Preprint Article Version 1 This version is not peer-reviewed

Assessment of E-Bug Database Assisted Education of Class VII School Children on Antimicrobial Resistance Determinants: a Non-Randomized Education Study In a Cross-Section of Schools Around Manipal Town, Udupi, India

Version 1 : Received: 16 November 2018 / Approved: 23 November 2018 / Online: 23 November 2018 (11:33:55 CET)

A peer-reviewed article of this Preprint also exists.

Fernandes, R.; Naik, S.; Bhat, A.-G.; Shetty, R.; Hande, M.-H.; Ghafur, A.; Rao, M.; Kunhikatta, V.; Pathiraj, J.-P.-K. Knowledge Assessment of E-Bug Assisted Antimicrobial Resistance Education Module in Class VII School Students of South Indian Coastal Town of Manipal. J. Clin. Med. 2019, 8, 84. Fernandes, R.; Naik, S.; Bhat, A.-G.; Shetty, R.; Hande, M.-H.; Ghafur, A.; Rao, M.; Kunhikatta, V.; Pathiraj, J.-P.-K. Knowledge Assessment of E-Bug Assisted Antimicrobial Resistance Education Module in Class VII School Students of South Indian Coastal Town of Manipal. J. Clin. Med. 2019, 8, 84.

Journal reference: J. Clin. Med. 2019, 8, 84
DOI: 10.3390/jcm8010084

Abstract

Abstract Introduction: Antimicrobial resistance (AMR) is a recognised public health threat today globally. Though many active and passive stewardship strategies are employed to counter AMR clinically, educating school going children on AMR could be a futuristic cost-effective measure to minimize AMR development. We hypothesised NICE’s e-bug module to class VII school students on AMR determinants. Methodology: A prospective non-randomized intervention study on 327 students belonging to 9 schools of class VII around Manipal town, Udupi district, Karnataka state, India were included for the study. 10 questions on AMR determinants extracted from NICE’s e-bug program were quizzed in written as pre-test followed by an education intervention on the same questions followed by a post-test to end the session. Descriptive statistics to estimate epidemiological characteristics, Wilcoxon Signed Ranks and Kruskal-Wallis tests were applied to analyse statistical significance of pre/post-test performance scores for the 10 questions and between schools respectively Results: Students had inadequate knowledge on 7 AMR determinants (antimicrobial indication, its course, hand hygiene, fermentation, spread of infection, microbial multiplication and characteristics of microbe) when analysed for post-test performance (p<0.05). Comparison of post-test performance of 9 participating schools revealed statistical significance (p<0.05) for 3 questions (definition on antimicrobial, cover while cough/sneezing and microbial characteristics) Conclusion: Although students exhibited sub-optimal knowledge on few AMR determinants, they showed keenness to learn exhibited by their performance. Our findings and previous similar studies from Europe are suggestive of early pedagogic interventions on AMR through inclusion of such education modules in the curriculum could be potential tool for AMR prevention for future generations.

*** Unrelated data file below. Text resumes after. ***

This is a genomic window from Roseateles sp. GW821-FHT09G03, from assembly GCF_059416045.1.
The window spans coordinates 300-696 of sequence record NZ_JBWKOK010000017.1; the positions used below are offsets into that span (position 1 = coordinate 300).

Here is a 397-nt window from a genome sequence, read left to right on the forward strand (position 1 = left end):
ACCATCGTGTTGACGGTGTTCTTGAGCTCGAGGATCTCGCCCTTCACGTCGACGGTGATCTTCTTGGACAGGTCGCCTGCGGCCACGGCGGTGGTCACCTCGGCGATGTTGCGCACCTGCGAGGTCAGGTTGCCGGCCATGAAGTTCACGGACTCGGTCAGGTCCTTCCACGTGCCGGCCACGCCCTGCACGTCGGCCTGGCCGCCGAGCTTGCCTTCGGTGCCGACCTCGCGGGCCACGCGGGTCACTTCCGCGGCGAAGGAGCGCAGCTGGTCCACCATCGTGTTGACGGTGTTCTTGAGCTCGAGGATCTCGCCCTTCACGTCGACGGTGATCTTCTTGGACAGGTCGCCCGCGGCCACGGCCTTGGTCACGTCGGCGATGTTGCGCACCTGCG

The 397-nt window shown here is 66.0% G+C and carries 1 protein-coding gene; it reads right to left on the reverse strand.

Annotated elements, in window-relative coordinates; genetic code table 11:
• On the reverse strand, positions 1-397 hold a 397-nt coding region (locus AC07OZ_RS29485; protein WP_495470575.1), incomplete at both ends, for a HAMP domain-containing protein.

Subject Areas

Antimicrobial Resistance, stewardship, community, school, students, e-bug, education, pharmacists, India

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